When is it time to Say
have mixed feelings about euthanasia. Some cat owners say euthanasia isn't
"nature's way," or others say euthanasia is for "selfish" reasons. Many tell
themselves, "I should have tried harder," or "I should have been willing to do
more, spend more, get a second opinion, stay up all night to take care of her."
Yet the person who worries most about not having "done enough" is often a person
who has already gone to superhuman efforts to care for that cat. Making
the decision to euthanize a beloved cat is sometimes the most loving, humane
choice. An unintended form of selfishness can often be inhumane - prolonging a
cat's suffering simply to postpone one's own grief.
How will I know when it is time to
There are 10 Questions To
Ask When Considering Euthanasia
Do I need proof of
sickness, or my veterinarian's permission to make a euthanasia
1. Does my cat eat? Dramatic change in appetite
or drinking may indicate irreparable decline.
2. Is my cat in pain? |
3. Does the pain go away with pain
4. Can my cat walk? Can my cat support his/her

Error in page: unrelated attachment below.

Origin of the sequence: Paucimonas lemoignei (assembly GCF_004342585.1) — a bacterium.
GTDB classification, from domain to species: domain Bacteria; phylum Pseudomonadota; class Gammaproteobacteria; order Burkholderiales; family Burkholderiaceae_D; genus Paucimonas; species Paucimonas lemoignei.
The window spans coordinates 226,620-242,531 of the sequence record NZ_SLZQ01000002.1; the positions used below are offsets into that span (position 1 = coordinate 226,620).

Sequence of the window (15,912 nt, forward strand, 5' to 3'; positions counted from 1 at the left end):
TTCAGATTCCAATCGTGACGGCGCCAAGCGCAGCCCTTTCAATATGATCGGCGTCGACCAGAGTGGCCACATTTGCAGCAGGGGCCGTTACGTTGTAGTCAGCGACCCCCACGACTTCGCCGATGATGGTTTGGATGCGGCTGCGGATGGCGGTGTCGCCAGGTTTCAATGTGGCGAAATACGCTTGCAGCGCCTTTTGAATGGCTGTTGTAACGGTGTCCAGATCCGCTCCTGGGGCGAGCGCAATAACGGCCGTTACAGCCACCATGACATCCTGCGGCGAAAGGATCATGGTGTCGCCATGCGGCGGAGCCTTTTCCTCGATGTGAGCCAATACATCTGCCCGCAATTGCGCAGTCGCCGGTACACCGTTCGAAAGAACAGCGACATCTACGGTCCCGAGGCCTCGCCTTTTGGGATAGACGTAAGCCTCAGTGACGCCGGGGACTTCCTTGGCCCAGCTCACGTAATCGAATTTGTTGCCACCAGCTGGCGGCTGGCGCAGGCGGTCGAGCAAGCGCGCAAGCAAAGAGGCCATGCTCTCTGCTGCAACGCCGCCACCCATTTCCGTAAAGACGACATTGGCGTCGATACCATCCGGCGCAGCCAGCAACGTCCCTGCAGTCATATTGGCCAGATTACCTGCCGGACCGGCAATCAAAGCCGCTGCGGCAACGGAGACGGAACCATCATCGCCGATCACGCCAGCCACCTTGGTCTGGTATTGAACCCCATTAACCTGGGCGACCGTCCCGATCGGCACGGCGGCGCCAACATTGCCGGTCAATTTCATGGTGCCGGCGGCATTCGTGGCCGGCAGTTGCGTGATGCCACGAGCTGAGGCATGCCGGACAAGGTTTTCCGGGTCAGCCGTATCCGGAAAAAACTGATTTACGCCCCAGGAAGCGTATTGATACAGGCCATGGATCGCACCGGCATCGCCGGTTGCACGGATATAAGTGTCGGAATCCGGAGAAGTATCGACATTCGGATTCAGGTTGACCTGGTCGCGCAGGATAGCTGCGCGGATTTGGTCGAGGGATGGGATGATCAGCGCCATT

5. Is my cat capable of relieving him/herself on
6. Am I finding my cat in unusual places, or
7. Has my cat been diagnosed with a terminal
8. Does my veterinarian think my cat has a
reasonable chance for recovery?
9. What is my veterinarian's opinion on my cat's
quality of life?
10. Can I provide/afford the necessary level of
No, those are not necessary. Dr.
Rowell has learned over time that the best person to know when it's time to
consider euthanasia is the person who loves the cat and knows more about the cat
than anyone else. As a professional veterinarian, Dr. Rowell can help you
understand your cat's medical condition. The euthanasia decision can involve
other factors, however, including your cat's quality of life, required nursing
care and even finances. It is always your decision and Dr. Rowell will support
you when you arrive at this painful and difficult